In a perfect world you would get that respect but in a youth-driven industry, with a 16-year-old singer at the head of the table, he’s not impressed. You can only be older and valuable when you are current. Long tenures to many mean nothing more than OLD and DATED. What you HAVE done simply doesn’t bear the weight to what you ARE doing and if what you are doing does not have perceived VALUE you are pretty much just DONE.

Unfortunately, once you are viewed as the old man or woman in the room there are few options except to completely reinvent yourself or exit the industry and build a new house (vs room) somewhere else with your leverage as the foundation. When we make our careers about ‘ego and tenure’ even when we are currently successful the fall is akin to jumping off a cliff with a defective parachute.

It’s NEVER been about ego and tenure it’s ALWAYS about what you can do and how valuable you are. How you see yourself is not as important as how others see you in our industry so you better see yourself with some other damn options.


Mills comes from a generation of singers who were told to shut up, sing and get your song on the radio. Don’t have any political or social views and be satisfied with being a product and brand instead of a human with feelings. The list of artists who were ripped off and often died broke, on drugs or who gave up on the industry is never-ending from her generation but today’s artists (thanks to Social Media) have had a crash course in marketing that lets them actually SEE their value firsthand and to be entrepreneurs and their own A&R.

They can get addicted to the process of promoting themselves get millions of fans and use that leverage for confidence and branding as a direct connection to outside corporations to generate massive wealth with nobody in the middle the only thing THEY still have to learn is about money.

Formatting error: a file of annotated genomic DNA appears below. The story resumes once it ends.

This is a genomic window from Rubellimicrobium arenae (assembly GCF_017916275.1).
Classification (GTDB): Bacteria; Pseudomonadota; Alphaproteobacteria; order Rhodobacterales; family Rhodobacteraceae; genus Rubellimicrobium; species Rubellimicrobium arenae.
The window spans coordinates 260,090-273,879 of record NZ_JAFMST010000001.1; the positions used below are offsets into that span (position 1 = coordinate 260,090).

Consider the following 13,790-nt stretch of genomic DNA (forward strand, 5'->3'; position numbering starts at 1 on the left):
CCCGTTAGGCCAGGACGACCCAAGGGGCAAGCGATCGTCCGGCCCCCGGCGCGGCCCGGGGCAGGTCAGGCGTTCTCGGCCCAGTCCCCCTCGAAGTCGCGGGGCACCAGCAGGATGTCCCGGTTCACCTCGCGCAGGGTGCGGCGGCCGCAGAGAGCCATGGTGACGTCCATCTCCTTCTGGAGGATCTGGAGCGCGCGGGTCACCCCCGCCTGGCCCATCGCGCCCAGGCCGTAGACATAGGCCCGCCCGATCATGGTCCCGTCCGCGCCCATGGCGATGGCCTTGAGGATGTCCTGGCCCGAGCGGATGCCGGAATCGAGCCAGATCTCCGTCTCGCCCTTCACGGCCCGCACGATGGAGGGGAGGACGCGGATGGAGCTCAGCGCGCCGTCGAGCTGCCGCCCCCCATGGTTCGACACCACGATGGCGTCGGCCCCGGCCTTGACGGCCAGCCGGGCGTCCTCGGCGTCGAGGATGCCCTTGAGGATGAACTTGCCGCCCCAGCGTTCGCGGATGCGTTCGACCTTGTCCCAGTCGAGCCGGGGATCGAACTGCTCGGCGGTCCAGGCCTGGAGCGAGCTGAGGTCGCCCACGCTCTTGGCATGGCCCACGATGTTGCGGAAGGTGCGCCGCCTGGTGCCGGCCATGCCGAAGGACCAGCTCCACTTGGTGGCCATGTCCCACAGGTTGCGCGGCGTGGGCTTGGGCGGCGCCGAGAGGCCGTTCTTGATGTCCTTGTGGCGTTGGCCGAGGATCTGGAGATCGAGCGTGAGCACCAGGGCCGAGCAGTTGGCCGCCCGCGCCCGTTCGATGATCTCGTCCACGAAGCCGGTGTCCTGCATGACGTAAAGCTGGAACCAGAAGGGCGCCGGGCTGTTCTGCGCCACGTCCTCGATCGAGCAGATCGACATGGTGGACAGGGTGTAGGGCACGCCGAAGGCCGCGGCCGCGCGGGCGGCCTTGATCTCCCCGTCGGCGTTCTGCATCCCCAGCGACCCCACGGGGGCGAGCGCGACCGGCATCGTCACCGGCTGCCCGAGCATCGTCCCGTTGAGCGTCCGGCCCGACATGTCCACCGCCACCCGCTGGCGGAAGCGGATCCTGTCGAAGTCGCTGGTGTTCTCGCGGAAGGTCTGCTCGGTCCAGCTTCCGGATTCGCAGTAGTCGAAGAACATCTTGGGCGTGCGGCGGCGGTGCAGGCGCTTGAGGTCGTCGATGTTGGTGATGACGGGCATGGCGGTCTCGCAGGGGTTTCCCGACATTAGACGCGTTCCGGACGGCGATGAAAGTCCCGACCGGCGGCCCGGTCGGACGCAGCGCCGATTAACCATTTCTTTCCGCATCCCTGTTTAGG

Expect What You LEAST Expect

Mills is an amazing singer and a true talent but she is not the first talent to speak out during the sunset of their music industry (not entertainment) careers. While everything that she is saying is completely valid, it ALWAYS comes off, unfortunately, as sour grapes at this juncture. It’s ALWAYS more relevant and thought-provoking to speak when you have the greatest platform but it’s also incredibly risky.

We are not used to seeing this version of Stephanie and many times the artists who ARE on top don’t want to rock the boat. They know everything that she is saying is true but they look at her statements as “bitter” UNTIL they are in the same position years down the road at which point THEY are perceived the same way.  The IRONY of the situation is at that point it is often too late to make a point because new artists are not trying to hear it.

They have to go through it to get to it. The same rule applies for those of us who are not singers or entertainers but who WORK in the music and radio industry. I’ve seen many people die of broken hearts after a landslide fall from grace when the industry was done with them.

They were so caught up in the moment (and some moments last for 30 years) they thought they had friends for life only to find out when they need those people most they are not there. As I have stated MANY times on this site THIS IS A BUSINESS. We must respect that. And a business is only as good as the supply,  demand and in this case CURRENT(cy), as in current and profitability. If there is no longer a demand, people move on to see where the new demand is.

We still have a ton of supply or inventory based on what we want to give but the industry no longer wants what certain people are selling. The most valuable asset older industry people have is LEVERAGE. If you can make money within the industry then you can also make it without the industry. The options for using our leverage in other fields are numerous.

You can never create a paying career out of telling everyone what’s wrong with the industry but you can KEEP a career by constantly reinventing yourself and making sure you have a backup plan. In the industry, things can change in an instant and the best way to respond to that is to expect what you least expect. Ciao